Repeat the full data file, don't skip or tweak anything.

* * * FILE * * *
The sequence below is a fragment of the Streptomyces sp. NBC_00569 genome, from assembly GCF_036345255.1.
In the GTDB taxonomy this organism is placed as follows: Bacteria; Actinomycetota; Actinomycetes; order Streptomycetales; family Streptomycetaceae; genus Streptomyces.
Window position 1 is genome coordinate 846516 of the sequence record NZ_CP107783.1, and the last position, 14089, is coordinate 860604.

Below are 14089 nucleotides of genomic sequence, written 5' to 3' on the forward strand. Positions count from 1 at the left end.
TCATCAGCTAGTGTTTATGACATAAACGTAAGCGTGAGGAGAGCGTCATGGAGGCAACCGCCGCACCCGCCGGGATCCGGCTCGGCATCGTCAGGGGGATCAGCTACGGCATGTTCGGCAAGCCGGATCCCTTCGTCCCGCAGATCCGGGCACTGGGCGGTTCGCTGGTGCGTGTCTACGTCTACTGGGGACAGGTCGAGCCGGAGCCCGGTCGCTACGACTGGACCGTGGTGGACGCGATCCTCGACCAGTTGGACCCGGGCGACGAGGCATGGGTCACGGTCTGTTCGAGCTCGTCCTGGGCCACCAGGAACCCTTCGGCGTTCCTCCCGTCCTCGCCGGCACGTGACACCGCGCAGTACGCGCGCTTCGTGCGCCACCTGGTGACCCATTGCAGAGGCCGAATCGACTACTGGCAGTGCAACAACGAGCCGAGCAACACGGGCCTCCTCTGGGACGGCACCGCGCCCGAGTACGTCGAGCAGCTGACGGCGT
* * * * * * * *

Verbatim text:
The sequence below is a fragment of the Streptomyces sp. NBC_00569 genome, from assembly GCF_036345255.1.
In the GTDB taxonomy this organism is placed as follows: Bacteria; Actinomycetota; Actinomycetes; order Streptomycetales; family Streptomycetaceae; genus Streptomyces.
Window position 1 is genome coordinate 846516 of the sequence record NZ_CP107783.1, and the last position, 14089, is coordinate 860604.

Below are 14089 nucleotides of genomic sequence, written 5' to 3' on the forward strand. Positions count from 1 at the left end.
TCATCAGCTAGTGTTTATGACATAAACGTAAGCGTGAGGAGAGCGTCATGGAGGCAACCGCCGCACCCGCCGGGATCCGGCTCGGCATCGTCAGGGGGATCAGCTACGGCATGTTCGGCAAGCCGGATCCCTTCGTCCCGCAGATCCGGGCACTGGGCGGTTCGCTGGTGCGTGTCTACGTCTACTGGGGACAGGTCGAGCCGGAGCCCGGTCGCTACGACTGGACCGTGGTGGACGCGATCCTCGACCAGTTGGACCCGGGCGACGAGGCATGGGTCACGGTCTGTTCGAGCTCGTCCTGGGCCACCAGGAACCCTTCGGCGTTCCTCCCGTCCTCGCCGGCACGTGACACCGCGCAGTACGCGCGCTTCGTGCGCCACCTGGTGACCCATTGCAGAGGCCGAATCGACTACTGGCAGTGCAACAACGAGCCGAGCAACACGGGCCTCCTCTGGGACGGCACCGCGCCCGAGTACGTCGAGCAGCTGACGGCGT